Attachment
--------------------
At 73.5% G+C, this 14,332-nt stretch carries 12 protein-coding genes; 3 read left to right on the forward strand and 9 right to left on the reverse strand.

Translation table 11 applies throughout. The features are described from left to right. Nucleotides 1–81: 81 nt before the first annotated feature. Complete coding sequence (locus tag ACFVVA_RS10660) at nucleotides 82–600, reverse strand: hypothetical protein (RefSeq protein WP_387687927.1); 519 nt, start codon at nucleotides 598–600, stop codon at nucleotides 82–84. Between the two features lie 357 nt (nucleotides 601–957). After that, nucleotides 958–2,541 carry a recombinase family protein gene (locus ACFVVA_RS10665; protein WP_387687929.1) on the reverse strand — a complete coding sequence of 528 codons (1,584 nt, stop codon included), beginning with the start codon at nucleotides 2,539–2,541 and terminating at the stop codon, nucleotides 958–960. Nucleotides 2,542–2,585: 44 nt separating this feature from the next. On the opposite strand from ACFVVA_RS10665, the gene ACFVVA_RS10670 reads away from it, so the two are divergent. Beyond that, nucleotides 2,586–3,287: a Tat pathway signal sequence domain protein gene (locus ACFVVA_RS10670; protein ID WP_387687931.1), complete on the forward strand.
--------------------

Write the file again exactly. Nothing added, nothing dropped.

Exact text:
At 73.5% G+C, this 14,332-nt stretch carries 12 protein-coding genes; 3 read left to right on the forward strand and 9 right to left on the reverse strand.

Translation table 11 applies throughout. The features are described from left to right. Nucleotides 1–81: 81 nt before the first annotated feature. Complete coding sequence (locus tag ACFVVA_RS10660) at nucleotides 82–600, reverse strand: hypothetical protein (RefSeq protein WP_387687927.1); 519 nt, start codon at nucleotides 598–600, stop codon at nucleotides 82–84. Between the two features lie 357 nt (nucleotides 601–957). After that, nucleotides 958–2,541 carry a recombinase family protein gene (locus ACFVVA_RS10665; protein WP_387687929.1) on the reverse strand — a complete coding sequence of 528 codons (1,584 nt, stop codon included), beginning with the start codon at nucleotides 2,539–2,541 and terminating at the stop codon, nucleotides 958–960. Nucleotides 2,542–2,585: 44 nt separating this feature from the next. On the opposite strand from ACFVVA_RS10665, the gene ACFVVA_RS10670 reads away from it, so the two are divergent. Beyond that, nucleotides 2,586–3,287: a Tat pathway signal sequence domain protein gene (locus ACFVVA_RS10670; protein ID WP_387687931.1), complete on the forward strand.